Thornton ranks second in the nation

The Thornton School of Music was ranked second for composition in film and television and was also recognized for its screen scoring program. The one-year program involves individual lessons and numerous recording sessions.
(Andrea Diaz | Daily Trojan)

The Hollywood Reporter ranked the Thornton School of Music the second best music school for composition in film and television in the country and highlighted the school’s Screen Scoring Program.

“Without sounding arrogant, we are used to these kinds of rankings,” Thornton Dean Robert Cutietta said. “I don’t take that lightly, but I also think it’s an extremely good reflection of the school. There is quality in every corner of this school.”

The Screen Scoring Program has changed since its creation in the mid-1980s. Cutietta said the Thornton school modifies to reflect the changes in the musical landscape, especially with the Digital Revolution. Additionally, Cutietta and program chair Daniel Carlin implemented several changes, including transforming the program from a graduate certificate into a one-year master’s degree program for a cohort of 20 graduates. 

Students in the program take eight courses, receive individual lessons from faculty members and complete 10 recording sessions in different studios.

“It has far, far surpassed what I expected from the program in the most positive way,” said Austin Hammonds, a graduate student in the current cohort. “From the outside view, it’s this idyllic thing that everybody wants to achieve and get in and work hard and it’s a world-renowned program … transitioning to the inside view, when I’m here … it doesn’t feel like you’re this person that everybody [wants to be].” 

Hammonds said he is constantly surprised by each member of the cohort because he thinks everyone is on the same level and brings brilliant ideas, which fosters a healthy competition that in turn increases everyone’s talent.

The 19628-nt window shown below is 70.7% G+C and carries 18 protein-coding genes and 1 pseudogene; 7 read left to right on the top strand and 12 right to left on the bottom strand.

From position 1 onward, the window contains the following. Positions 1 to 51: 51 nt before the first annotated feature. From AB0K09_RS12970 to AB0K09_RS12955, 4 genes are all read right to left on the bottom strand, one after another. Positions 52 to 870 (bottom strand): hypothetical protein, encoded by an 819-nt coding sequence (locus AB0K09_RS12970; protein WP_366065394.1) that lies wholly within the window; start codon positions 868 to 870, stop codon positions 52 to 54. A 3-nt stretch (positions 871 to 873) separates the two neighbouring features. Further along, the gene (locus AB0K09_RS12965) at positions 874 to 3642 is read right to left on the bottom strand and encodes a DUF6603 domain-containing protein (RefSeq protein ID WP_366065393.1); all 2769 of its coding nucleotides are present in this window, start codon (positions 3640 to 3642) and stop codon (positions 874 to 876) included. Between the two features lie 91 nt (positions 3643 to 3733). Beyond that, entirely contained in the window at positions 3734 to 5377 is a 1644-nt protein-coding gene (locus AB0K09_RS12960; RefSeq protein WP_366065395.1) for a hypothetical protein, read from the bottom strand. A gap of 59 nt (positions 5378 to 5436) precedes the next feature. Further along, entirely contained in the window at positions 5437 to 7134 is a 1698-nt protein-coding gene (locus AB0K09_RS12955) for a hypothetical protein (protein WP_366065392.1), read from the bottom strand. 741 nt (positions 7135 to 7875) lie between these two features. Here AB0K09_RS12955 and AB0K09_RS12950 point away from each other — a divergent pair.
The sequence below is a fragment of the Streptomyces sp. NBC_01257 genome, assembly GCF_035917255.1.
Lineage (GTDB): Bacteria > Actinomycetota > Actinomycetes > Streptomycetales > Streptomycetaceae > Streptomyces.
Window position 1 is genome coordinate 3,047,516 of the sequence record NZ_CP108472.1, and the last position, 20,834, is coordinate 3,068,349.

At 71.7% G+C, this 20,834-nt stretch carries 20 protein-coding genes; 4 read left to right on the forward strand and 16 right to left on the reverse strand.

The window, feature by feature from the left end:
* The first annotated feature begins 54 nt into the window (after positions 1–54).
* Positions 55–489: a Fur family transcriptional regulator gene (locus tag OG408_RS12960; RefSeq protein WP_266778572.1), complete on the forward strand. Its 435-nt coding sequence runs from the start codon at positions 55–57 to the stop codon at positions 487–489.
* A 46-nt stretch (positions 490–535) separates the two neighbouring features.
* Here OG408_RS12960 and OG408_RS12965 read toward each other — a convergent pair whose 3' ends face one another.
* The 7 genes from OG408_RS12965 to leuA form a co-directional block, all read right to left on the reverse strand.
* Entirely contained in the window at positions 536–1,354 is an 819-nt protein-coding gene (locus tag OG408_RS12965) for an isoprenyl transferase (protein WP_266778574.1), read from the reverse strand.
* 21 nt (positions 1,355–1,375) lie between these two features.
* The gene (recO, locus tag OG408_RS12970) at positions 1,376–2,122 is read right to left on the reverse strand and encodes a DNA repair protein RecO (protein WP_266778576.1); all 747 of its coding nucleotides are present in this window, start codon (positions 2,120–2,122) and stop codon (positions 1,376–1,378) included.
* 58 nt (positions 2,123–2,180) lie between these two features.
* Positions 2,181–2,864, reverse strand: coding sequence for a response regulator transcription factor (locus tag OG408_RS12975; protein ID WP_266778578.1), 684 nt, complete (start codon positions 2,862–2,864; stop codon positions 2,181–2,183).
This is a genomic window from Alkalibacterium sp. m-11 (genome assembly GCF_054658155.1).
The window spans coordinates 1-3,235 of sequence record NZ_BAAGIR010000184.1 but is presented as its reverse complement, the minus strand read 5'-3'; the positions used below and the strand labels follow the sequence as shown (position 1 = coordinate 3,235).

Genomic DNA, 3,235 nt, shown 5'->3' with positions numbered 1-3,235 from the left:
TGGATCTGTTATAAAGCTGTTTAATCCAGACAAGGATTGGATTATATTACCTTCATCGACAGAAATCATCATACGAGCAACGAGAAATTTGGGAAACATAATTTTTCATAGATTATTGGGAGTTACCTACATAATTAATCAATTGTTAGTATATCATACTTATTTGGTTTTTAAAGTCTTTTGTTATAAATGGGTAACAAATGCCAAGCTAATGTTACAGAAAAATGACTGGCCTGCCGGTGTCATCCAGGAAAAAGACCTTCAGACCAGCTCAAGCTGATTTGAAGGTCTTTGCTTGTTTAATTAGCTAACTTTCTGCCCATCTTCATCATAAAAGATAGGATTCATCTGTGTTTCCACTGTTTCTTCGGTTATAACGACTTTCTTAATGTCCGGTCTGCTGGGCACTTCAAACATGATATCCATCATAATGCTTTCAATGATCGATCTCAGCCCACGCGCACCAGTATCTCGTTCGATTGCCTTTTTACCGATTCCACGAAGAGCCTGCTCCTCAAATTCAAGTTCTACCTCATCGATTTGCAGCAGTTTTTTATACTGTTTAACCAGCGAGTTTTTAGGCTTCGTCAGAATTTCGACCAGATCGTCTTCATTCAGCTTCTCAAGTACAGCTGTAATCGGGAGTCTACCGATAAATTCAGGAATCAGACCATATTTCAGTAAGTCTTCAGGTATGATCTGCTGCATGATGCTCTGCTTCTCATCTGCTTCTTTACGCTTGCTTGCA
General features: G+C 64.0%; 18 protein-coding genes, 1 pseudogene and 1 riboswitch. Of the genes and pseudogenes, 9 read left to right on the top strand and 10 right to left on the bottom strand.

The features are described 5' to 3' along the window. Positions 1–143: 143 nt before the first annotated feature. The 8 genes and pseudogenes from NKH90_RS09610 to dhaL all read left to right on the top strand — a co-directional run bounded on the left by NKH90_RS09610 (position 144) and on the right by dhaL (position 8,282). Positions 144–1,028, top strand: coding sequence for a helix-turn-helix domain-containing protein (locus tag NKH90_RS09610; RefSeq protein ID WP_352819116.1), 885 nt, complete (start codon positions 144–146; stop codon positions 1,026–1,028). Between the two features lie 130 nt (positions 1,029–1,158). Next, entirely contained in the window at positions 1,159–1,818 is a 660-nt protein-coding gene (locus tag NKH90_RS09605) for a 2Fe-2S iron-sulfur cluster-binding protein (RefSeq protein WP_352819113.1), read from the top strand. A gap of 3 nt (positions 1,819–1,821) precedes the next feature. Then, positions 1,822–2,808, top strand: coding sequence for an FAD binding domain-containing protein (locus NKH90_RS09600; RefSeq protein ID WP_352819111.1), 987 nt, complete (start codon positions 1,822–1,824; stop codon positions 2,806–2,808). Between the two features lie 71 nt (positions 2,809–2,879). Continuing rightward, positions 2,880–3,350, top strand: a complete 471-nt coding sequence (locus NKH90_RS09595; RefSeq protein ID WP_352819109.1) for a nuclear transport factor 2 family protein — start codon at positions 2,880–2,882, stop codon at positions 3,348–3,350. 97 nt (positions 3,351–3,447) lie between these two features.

“They do a great job of finding a diverse group of people who are strong in a bunch of different areas,” said Matthew Thomas, a graduate student in the current screen scoring cohort. “When we actually go into this program, not only are we learning from our faculty, but we are learning from each other and building on each others’ strengths.”  

Thomas said he enjoys the intensity of the program, which he believes mimics the fast pace of the music industry. He thinks the program places aspiring composers at the forefront of the industry, preparing them to find jobs or become freelance composers.

Carlin said the program’s location in Los Angeles has allowed participants to benefit from working with professional musicians and collaborating with the School of Cinematic Arts. All of the program’s faculty members, who also currently work in the industry, teach part-time and help recommend job opportunities and build networks for students. 

Cutietta and Carlin expect the program to change more with the industry, but there are no plans to expand the program despite high demand from prospective students.

“I think USC students really are a very special breed,” Cutietta said. “They are coming in and wanting to really do something with their art form.”